Itemize your deductions.The standard deduction is $12,400, so it’s tempting to claim it rather than tracking down receipts and tax forms so you can itemize your deductions. But itemizing might be worth it if you are a homeowner with a sizeable mortgage, gave money and “stuff” to charity, or paid points when you took out your mortgage. If you are an educator, you can deduct up to $250 of school supplies even if you don’t itemize deductions. Start gathering information right away so you’ll have everything ready at tax time.
Claim education expenses.If you are paying college expenses for yourself, your spouse or a child, two education credits can help defray those costs, the American Opportunity Tax Credit (AOTC) and the Lifetime Learning Credit (LLC). The AOTC is a partly reimbursable credit for 100% of the first $2,000 of education expenses you pay and 25% of the next $2,000. The Lifetime Learning credit (LLC) is 20% of the first $10,000 of education expenses. The AOTC is eliminated once your income exceeds $90,000 and the LLC at $68,000. There are other differences as well, so weigh your options carefully in deciding which credit to claim. Start gathering the data you’ll need to claim the deduction, and consider prepaying tuition or other costs to get the maximum credit possible.
Claim credit for your “full house”.If your adult children, their significant others and friends have come to live with you, you may be eligible to claim a $500 tax credit for non-child dependents you support if their income is less than $4,300. You can claim the credit for parents you support, even if they don’t live with you. Stick a note into your tax file (you do have a tax file, don’t you?) reminding you to look into claiming these credits at tax time.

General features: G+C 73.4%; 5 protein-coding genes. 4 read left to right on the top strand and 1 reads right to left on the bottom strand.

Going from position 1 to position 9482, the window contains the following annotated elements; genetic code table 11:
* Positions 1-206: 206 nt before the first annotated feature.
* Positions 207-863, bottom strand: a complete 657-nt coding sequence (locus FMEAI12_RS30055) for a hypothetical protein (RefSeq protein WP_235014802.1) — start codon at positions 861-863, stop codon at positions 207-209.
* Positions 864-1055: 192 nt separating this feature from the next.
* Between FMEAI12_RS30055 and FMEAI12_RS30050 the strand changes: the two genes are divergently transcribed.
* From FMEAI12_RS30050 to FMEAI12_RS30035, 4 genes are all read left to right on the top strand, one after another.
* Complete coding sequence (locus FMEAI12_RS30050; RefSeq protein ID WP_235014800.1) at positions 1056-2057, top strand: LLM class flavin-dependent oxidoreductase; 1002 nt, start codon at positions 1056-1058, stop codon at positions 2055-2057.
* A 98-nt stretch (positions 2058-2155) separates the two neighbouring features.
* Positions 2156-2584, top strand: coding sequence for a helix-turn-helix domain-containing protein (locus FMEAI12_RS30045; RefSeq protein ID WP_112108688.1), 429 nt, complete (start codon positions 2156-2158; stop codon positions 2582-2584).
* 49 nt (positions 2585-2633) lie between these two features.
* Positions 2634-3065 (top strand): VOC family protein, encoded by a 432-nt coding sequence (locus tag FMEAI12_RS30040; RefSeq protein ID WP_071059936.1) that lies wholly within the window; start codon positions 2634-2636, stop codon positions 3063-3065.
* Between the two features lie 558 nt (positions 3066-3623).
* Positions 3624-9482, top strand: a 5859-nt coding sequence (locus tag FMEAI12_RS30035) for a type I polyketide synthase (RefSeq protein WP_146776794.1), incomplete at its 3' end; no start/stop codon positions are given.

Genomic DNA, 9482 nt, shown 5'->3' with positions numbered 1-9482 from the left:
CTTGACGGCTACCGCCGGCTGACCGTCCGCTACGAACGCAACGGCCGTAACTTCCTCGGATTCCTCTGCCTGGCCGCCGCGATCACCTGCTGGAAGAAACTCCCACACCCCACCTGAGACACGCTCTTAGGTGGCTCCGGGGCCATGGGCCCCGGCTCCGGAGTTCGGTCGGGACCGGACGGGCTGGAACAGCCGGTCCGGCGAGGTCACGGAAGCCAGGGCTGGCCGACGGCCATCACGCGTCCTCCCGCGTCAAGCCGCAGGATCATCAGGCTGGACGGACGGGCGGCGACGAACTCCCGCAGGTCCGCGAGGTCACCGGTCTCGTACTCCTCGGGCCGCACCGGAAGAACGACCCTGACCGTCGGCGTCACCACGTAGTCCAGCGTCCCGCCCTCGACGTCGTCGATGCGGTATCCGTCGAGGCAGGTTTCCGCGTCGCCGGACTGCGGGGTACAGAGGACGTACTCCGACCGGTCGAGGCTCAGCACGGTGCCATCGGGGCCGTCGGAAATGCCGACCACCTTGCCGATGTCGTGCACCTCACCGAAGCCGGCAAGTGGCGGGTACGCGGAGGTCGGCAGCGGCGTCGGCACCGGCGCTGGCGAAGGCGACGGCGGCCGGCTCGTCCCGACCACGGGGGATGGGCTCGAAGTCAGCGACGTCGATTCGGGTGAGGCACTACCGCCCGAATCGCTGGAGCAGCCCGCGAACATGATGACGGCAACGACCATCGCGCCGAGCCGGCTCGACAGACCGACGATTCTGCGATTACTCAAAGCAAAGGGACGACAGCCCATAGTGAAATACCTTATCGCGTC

Contribute to tax-deductible retirement accounts.This is a way to save for your future and boost your tax refund. If your income is under $65,000, you may qualify for a Saver’s Tax Credit as well. That’s three different benefits from the same action. Make contributions to your 401(k) by the end of the year. Though you have until the tax filing deadline to contribute to an IRA, if you are claiming the Saver’s Tax Credit, do that by year end as well.